Bell’s palsy affects about one in 60 persons and has an annual incidence of around 20 per 100,000 persons. Overall, the condition is most common in persons 15 to 45 years of age, but the incidence is particularly high in pregnant women (45 per 100,000). Holland and Weiner outlined recent developments concerning the management of Bell’s palsy.
Although still somewhat controversial, evidence is accumulating that reactivated herpes viruses (simplex type 1 or zoster) in cranial nerve ganglia are the most common cause of Bell’s palsy. Conditions caused by the herpes zoster virus may be more severe than those caused by herpes simplex virus type 1.
Patients usually are alarmed by the sudden onset of Bell’s palsy symptoms, which include facial weakness accompanied by change in taste sensation, hyperacusis, and decreased lacrimation. Some patients report ear pain or fullness before the paralysis. Severe pain is more typical of herpes zoster infections. Examination of a patient with Bell’s palsy shows impaired facial and platysma muscles causing drooping of the mouth and brow plus difficulty closing the eye or mouth. The patient should be examined for evidence of other causes of lower facial weakness such as intracranial or parotid lesions or Lyme disease. Laboratory tests are not helpful in diagnosis except to exclude other potential causes of facial weakness.
Approximately 75 percent of patients recover fully from Bell’s palsy, and 10 percent have minor sequelae. About one sixth of patients have residual moderate to severe weakness, contracture, spasm, or synkinesis. In patients who do not receive treatment, most improvement occurs within three weeks. Additional improvement is delayed for the four to six months required for nerve regeneration. Although prognosis cannot be predicted accurately, factors associated with poor outcome have been identified in the accompanying table.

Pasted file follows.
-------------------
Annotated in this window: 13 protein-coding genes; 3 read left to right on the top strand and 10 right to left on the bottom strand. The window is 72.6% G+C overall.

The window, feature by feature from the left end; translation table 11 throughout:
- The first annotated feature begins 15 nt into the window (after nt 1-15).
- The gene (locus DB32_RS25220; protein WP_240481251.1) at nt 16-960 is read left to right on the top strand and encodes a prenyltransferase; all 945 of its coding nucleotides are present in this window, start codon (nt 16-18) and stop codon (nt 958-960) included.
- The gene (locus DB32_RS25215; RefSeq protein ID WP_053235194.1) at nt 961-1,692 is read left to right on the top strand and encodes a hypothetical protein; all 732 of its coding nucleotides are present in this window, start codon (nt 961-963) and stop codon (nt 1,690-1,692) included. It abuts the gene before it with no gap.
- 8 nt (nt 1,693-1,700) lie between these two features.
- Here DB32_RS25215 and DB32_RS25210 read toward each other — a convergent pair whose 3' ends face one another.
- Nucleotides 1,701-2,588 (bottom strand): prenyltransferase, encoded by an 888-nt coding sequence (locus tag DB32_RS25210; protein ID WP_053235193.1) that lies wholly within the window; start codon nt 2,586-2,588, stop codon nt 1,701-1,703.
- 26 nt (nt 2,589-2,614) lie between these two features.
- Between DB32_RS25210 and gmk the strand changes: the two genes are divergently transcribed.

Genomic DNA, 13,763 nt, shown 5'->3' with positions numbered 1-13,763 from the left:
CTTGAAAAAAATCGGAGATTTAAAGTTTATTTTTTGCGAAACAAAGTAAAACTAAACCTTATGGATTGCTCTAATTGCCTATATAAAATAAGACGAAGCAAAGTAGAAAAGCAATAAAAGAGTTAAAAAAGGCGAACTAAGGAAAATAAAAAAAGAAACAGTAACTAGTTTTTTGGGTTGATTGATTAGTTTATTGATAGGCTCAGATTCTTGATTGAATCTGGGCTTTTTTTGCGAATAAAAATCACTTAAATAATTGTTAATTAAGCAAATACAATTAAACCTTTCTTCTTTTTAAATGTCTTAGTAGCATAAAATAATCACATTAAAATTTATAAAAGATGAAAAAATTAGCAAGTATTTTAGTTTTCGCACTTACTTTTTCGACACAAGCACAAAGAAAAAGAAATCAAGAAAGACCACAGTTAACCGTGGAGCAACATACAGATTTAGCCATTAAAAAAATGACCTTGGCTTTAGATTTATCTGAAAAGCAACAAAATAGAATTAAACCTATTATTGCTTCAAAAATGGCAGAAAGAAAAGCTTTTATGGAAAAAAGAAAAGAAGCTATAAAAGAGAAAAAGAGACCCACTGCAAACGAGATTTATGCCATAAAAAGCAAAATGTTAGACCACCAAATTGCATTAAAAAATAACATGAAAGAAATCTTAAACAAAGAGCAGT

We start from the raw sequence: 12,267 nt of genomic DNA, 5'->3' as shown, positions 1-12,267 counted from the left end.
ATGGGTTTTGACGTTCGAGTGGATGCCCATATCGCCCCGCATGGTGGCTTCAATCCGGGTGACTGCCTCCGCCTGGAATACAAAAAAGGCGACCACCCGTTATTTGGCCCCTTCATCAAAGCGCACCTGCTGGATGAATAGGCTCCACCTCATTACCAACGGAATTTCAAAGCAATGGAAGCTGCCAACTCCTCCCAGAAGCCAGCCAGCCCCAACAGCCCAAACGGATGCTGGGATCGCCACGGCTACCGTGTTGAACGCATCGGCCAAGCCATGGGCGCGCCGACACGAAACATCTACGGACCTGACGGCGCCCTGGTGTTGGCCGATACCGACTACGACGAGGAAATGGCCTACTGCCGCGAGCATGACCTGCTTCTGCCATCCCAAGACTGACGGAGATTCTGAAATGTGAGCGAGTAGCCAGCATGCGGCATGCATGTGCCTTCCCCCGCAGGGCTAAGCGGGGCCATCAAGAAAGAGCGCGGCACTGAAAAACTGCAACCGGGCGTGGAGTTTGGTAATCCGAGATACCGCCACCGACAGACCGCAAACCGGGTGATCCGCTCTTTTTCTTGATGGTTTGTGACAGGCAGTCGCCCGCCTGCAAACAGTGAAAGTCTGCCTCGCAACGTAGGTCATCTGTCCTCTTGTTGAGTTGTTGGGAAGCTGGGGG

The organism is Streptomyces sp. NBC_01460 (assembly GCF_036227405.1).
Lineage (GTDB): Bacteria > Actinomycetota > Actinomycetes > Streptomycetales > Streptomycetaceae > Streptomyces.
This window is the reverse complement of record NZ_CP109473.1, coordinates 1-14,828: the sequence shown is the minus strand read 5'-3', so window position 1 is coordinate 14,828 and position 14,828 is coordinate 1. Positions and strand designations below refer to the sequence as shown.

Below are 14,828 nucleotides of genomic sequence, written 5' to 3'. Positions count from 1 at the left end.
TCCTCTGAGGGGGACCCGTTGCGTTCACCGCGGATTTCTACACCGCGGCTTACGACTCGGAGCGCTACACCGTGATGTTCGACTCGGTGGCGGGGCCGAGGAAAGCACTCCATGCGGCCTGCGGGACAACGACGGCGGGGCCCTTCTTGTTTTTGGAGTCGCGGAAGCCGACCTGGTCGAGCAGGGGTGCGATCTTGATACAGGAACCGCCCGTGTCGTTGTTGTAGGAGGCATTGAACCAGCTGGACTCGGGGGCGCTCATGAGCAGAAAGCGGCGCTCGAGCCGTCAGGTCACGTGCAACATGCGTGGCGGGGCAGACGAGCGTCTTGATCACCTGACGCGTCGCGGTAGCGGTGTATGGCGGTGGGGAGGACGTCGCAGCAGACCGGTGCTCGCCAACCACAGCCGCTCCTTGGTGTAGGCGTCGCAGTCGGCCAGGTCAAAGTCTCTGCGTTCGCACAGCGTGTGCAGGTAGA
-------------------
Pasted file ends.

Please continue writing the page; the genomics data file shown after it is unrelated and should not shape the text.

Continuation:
The goals of treatment are to accelerate recovery and prevent or minimize complications. Patients may require considerable reassurance and support during this illness. The eye should be protected from drying by hourly use of lubricating drops while awake and eye ointment at night. Massage, facial exercises, and biofeedback can contribute to improvement but have not been studied extensively. Steroids have been shown to increase the proportion of patients with good outcome by 17 percent if used within seven days of symptom onset. Antiviral agents, such as acyclovir (Zovirax), are increasingly recommended in combination with steroids because of the accumulating evidence of a viral etiology of Bell’s palsy. Because acyclovir has low bioavailability, studies are focusing on valacyclovir (Valtrex) and famciclovir (Famvir). One prospective controlled study showed enhanced recovery when valacyclovir was combined with prednisone. The effect was particularly noticeable in older patients. Ideally, patients should begin treatment within 72 hours of symptom onset. Surgical decompression is reserved for rare cases because of danger of adverse effects.
The authors conclude that patients with Bell’s palsy should begin treatment immediately and be referred to a subspecialist. Patients with significant sequelae should be referred for multidisciplinary management that could include injections of botulinum toxin, facial reanimation, and cosmetic surgery.